Playlist that captures the vibe of your Brooklyn studio.
YOUR BROOKLYN ESSENTIALS:
Ovenly or Bakeri
Five Leaves, Café Mogador, Café Colette, Milk & Roses
A quick bite:
Paulie Gees Slice Shop, Littleneck Outpost
Dinner with friends:
Oxomoco, Chez Ma Tante, Greenpoint Fish & Lobster, Rule of Thirds
After work drinks:
Achilles Heel, Pencil Factory, Torst, Greenpoint Beer and Ale, Brouwerij Lane, Hotel Delmano
Our cabin in the Catskills that we rent out when we aren’t there; three hours from the city, it’s the best place to reconnect with nature and gain some perspective on life in the city.
Skinny Dennis, Miss Favela (only on weekends), St. Mazie
Gallery / Museum:
The Noguchi Museum (located 1 mile north of Greenpoint in Long Island City)
Homecoming, McNally Jackson, Concrete + Water, Bird, Mociun, Home Union, Dobbin St Co-Op, The Break
Best place to sweat:
Favorite place to take in the local scenery:
Transmitter Park on the Greenpoint waterfront (one block away from Bembien’s studio/showroom—come say hello!)
Brooklyn’s best kept secrets:
ACME Smoked Fish offers the local Greenpoint community wholesale pricing on their world-class smoked salmon on Friday mornings from 8am – 1pm! You can access products only available to NYC specialty stores—but watch out; sometimes there is a line around the block (especially leading up to holidays), so get there early! Also, She Wolf Bakery drops off fresh loaves of sourdough at Dandelion Wine (the local wine shop) every day at noon. Call in advance to reserve one!
“Having a small spatial footprint in the city has been game-changer for my mental health and energy, and has essentially eliminated any stress felt from living in—what is by all accounts—an extremely busy and bustling city.”
How do you embrace slower, more conscious living in the city?
I have an unusually small footprint here in Greenpoint… My office is one block from my home, and a lot of my daily go-tos are located nearby. Not needing to hop on the subway, get in a car, or really travel in any meaningful way on a day-to-day basis has led to a significantly slower way of living (I walk to my office with an open coffee mug, and then return home for lunch everyday!). But for the first ten years of my time in the city I was commuting 45 minutes in and out of Manhattan, and at times had 3+ locations I needed to be at in a given day. It was a life very much on-the-go, and I think in a lot of ways it wore me pretty thin. Having a small spatial footprint in the city has been game-changer for my mental health and energy, and has essentially eliminated any stress felt from living in—what is by all accounts—an extremely busy and bustling city. It is not something I take for granted because I spent so long on the other side, and is something I recognize to be a true luxury.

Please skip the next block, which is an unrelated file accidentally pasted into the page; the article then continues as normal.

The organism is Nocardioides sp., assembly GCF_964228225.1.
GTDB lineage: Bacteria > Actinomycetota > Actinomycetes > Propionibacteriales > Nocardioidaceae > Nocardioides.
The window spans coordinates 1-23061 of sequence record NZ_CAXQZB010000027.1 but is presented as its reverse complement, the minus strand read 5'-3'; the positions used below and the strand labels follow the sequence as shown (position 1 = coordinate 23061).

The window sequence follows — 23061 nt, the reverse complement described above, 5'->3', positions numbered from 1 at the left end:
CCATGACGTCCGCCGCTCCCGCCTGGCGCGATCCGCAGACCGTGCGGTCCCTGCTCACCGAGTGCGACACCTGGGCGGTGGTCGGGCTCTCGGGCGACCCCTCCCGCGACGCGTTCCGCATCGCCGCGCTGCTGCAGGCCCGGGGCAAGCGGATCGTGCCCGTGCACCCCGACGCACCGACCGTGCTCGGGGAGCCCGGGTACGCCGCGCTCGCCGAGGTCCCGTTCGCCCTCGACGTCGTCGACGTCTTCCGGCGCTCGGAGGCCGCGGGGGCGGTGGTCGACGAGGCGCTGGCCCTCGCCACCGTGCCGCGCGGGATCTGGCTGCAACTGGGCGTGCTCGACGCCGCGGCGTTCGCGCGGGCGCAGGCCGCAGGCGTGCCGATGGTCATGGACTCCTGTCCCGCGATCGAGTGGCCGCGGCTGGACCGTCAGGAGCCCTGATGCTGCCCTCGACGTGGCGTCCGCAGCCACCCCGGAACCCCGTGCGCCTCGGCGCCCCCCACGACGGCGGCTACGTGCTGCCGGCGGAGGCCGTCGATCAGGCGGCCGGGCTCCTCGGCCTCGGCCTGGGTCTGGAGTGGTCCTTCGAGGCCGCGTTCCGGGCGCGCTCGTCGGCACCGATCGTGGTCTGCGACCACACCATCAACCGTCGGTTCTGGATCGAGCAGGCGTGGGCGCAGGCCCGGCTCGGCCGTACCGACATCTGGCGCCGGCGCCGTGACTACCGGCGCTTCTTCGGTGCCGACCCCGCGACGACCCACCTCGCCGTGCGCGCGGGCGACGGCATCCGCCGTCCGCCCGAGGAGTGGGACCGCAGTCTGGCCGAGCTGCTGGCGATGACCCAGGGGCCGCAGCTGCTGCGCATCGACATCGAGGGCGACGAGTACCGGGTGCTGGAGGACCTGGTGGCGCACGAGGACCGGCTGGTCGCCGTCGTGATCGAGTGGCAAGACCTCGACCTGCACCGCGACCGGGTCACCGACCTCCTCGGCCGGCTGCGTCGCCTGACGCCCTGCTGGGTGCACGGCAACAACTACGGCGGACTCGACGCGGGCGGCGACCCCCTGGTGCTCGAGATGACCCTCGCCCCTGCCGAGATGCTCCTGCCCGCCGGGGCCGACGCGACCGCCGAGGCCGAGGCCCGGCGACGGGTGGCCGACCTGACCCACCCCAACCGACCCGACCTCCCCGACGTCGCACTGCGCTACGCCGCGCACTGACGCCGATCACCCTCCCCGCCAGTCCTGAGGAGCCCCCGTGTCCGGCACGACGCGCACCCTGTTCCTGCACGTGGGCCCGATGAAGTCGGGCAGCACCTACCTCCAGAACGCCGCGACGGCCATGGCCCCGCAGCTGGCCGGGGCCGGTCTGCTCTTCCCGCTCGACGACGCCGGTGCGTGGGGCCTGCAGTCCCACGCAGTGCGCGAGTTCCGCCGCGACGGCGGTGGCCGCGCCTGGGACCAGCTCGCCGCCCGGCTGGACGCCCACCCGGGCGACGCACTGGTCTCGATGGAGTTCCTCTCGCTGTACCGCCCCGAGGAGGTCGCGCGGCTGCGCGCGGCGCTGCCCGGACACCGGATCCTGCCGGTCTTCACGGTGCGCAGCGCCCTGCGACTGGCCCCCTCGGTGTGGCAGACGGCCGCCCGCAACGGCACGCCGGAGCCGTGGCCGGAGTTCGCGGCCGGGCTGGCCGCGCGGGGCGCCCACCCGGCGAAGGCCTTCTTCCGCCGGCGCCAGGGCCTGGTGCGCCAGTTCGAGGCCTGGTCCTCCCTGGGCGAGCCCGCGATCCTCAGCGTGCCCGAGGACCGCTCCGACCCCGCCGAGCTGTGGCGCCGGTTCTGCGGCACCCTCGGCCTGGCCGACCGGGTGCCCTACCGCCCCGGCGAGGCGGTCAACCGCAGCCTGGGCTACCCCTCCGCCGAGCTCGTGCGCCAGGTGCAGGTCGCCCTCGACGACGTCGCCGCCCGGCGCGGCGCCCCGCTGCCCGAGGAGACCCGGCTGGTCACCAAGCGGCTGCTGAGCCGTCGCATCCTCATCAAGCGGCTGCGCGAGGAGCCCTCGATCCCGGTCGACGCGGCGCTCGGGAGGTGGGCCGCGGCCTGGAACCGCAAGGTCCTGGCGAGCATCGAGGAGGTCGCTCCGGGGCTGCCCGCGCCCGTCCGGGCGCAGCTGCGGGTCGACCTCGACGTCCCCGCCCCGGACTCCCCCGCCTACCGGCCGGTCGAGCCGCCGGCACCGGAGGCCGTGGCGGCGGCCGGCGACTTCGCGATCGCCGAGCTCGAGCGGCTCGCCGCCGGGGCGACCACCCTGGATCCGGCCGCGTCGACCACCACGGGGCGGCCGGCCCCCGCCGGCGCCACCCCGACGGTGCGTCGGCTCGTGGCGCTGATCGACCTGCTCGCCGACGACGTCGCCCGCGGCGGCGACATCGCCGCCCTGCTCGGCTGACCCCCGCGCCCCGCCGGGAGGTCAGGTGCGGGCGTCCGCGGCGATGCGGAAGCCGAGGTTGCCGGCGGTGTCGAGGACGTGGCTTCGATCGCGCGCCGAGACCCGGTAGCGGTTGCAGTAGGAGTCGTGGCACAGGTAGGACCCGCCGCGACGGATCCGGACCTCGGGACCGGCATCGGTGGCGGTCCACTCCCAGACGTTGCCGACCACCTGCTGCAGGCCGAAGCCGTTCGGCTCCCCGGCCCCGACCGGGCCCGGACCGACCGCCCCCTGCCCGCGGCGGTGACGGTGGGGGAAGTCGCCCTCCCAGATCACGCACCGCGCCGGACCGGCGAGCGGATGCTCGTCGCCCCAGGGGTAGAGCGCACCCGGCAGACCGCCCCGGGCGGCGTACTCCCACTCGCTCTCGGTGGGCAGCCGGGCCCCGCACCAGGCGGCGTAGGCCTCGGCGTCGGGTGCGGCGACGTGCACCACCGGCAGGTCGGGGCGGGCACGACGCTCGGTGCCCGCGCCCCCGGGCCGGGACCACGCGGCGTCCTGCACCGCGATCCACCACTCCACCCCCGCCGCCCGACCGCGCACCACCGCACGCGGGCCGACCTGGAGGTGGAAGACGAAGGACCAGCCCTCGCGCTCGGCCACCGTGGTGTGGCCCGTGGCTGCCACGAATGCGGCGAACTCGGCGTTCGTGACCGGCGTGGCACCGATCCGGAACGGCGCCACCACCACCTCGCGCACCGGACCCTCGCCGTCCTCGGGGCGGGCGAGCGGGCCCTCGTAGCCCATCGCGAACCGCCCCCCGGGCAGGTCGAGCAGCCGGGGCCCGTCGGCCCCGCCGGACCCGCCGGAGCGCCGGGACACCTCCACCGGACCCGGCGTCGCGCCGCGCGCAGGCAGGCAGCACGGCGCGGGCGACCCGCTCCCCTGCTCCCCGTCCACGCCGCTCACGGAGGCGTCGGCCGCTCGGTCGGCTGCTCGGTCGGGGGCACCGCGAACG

A daily walk with my husband at the end of the day to decompress and work through any little things that may have come up throughout the day. If not a walk—a wine at one of our local watering holes. But either way, something that signifies that the work day has ended and it’s time to unwind.
What is your daily uniform?
I tend to keep it simple—jeans + a t-shirt or button down.
Describe your perfect Sunday.
A day without plans, but one in which you might serendipitously run into friends on the street.
Where are you dreaming of traveling when the world opens up again?
I am dying to go back to Bali to visit the artisans we work with! I had to cancel a trip in February, and have been really wanting to get back there as soon as I can. And for something more vacation-related… I’m not really sure! I have really shut down the temptation to dream about traveling, because who knows when it can happen safely again! But maybe a road trip along the western coast of Ireland?
How do you / will you make an effort to travel a little lighter and more consciously?
I think we all will travel more consciously when the world opens up. Plan fewer trips, but really make the ones you take count. The pandemic has really put a spotlight on how fragile the world is, and we need to approach traveling with a new level of respect and gratitude.
Philosophy to live by.
Treat every person you meet as if they (could be) the most important person in your life. You never know what the future holds.